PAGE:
at the time the caprifying insect forces its way into the small green
Among the Extra Choice grade of Adriatic figs were a few dozen
with eyes that were folded or crimped, as illustrated in figure 5.
These were well closed, and there is a possibility that they represent
a sport (mutation) which could be reproduced by grafting or by rooted
Examination of 100 closed and 100 open figs from each grade of
the 2 varieties showed clearly the protection afforded by closed eyes.
Although some individual figs contained more than 1 type of material
causing spoilage- -for example, insects and souring- -each unsound fig
has been recorded only once, insects taking precedence over diseases,
and diseases over dirt, in accordance with established practice.
These results are given in table 2, which follows.
The figs from which the data were obtained were of the crop of
1937. They are, therefore, not necessarily representative of deliveries
of figs of more recent years, but the figures do illustrate the improve-
ments in quality that accompany the closed-eye character.
Table 2.- -Extent of spoilage in Adriatic and Calimyrna
figs having closed and open eyes, taken from the
same storage boxes
Nature of spoilage Percent of spoilage in- ..
Adriatic figs Calimyrna figs..
Open Closed Open Closed..
Dried-fruit beetle 1.0 0.2 1.2 0.2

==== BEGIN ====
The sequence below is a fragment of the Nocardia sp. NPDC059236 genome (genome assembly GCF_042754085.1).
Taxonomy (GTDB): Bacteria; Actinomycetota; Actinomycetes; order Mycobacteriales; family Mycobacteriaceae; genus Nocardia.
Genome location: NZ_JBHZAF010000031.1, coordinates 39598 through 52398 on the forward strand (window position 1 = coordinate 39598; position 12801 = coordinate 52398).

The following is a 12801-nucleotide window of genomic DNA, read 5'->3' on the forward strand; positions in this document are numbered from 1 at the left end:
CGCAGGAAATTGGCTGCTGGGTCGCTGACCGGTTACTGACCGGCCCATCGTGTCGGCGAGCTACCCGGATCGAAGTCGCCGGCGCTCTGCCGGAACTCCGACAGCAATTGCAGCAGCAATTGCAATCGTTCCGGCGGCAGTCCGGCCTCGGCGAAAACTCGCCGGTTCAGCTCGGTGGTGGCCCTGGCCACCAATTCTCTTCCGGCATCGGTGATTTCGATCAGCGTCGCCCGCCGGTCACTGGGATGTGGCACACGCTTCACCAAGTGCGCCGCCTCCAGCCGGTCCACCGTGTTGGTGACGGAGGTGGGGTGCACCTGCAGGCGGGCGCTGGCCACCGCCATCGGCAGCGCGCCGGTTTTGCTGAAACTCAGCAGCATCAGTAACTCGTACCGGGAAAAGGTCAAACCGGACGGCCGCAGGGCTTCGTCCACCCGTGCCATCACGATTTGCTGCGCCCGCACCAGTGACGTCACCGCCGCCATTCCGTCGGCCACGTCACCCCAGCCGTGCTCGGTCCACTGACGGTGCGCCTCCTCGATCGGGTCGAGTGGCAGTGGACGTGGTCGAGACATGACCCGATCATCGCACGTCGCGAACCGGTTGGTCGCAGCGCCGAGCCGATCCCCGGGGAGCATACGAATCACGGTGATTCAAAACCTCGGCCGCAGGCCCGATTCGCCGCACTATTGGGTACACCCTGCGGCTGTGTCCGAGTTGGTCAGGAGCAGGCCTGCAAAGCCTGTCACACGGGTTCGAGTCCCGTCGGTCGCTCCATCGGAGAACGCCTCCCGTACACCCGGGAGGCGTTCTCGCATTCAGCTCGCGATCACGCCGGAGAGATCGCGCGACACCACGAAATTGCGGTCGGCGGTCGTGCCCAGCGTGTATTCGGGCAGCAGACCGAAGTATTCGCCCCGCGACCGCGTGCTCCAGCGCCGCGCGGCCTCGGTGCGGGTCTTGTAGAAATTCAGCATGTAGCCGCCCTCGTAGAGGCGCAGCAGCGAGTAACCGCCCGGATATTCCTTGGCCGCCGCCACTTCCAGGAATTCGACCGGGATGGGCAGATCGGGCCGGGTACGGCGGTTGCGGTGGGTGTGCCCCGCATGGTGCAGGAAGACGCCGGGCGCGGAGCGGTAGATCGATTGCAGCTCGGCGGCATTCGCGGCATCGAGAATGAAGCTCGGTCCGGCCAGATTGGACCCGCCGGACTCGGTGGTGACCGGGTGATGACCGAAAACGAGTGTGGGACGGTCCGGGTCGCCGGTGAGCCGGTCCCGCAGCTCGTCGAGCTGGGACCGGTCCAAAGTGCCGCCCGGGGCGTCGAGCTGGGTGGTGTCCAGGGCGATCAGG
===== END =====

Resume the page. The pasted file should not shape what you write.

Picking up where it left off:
Raisin moth 2.5 .8 1.7 .2
Vinegar fly .5 0 0 0
Miscellaneous 0 0 .2 0
Smut and mold 9.7 .5 11.7 1.0
Souring 5.5 .8 5.5 .3
Endosepsis 0 0 2.0 .2
Dirt (inside) 5.5 0 .8 0
Total 22.1 2.5 20.9 1.9
The percentage of spoilage was consistently greater in figs of
the larger sizes, the eyes of which, on the average, are larger. The
percentages in the open Adriatic figs ranged from 6 for the Standard
size to 59 for the Jumbo; for the Calimyrna the range was from 7 to
The following observations may be made from table 2:
(1) The closed dried figs were remarkably free front spoilaCe,
which would not have been the case had the figs been open at .ny time
during growth and ripening.
(2) Closed figs were protected even after f-dl1ing to the gr-und
and during drying and storage. This is shown by the figures for infes-
tation by the raisin moth, an insect which seliora infests figs on t: ..
During September 1943 the records given above were supplemented
by counts of closed figs on the ground in orchards. A 50-fig random
sample was examined under 20 trees in each of 14 orchards, a total of
14,000, half of the Adriatic variety and half of the Calimyrna. The
plantings were in Tulare, Fresno, and Merced Counties. Closed figs
were found in all samples of the Adriatic; the average percentage of
closed figs was 17.5. Figs of the Calimyrna variety were closed to
an average extent of only 1.5 percent.
The indications are that the closed-eye variation occurs gener-
ally but that there are differences in this respect between localities
and seasons as well as between varieties. The existence of trees or
branches bearing closed figs exclusively and year after year is at
present a matter for speculation; yet the benefits to the industry
through reduction in spoilage would, in time, be great if trees or
branches bearing such superior fruit could be found and grafting wood
were widely distributed. Growers might well be on the lookout for
trees or single branches bearing figs that are closed when dry.
STATE PLANT ROADn
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UNIVERSITY OF FLORIDA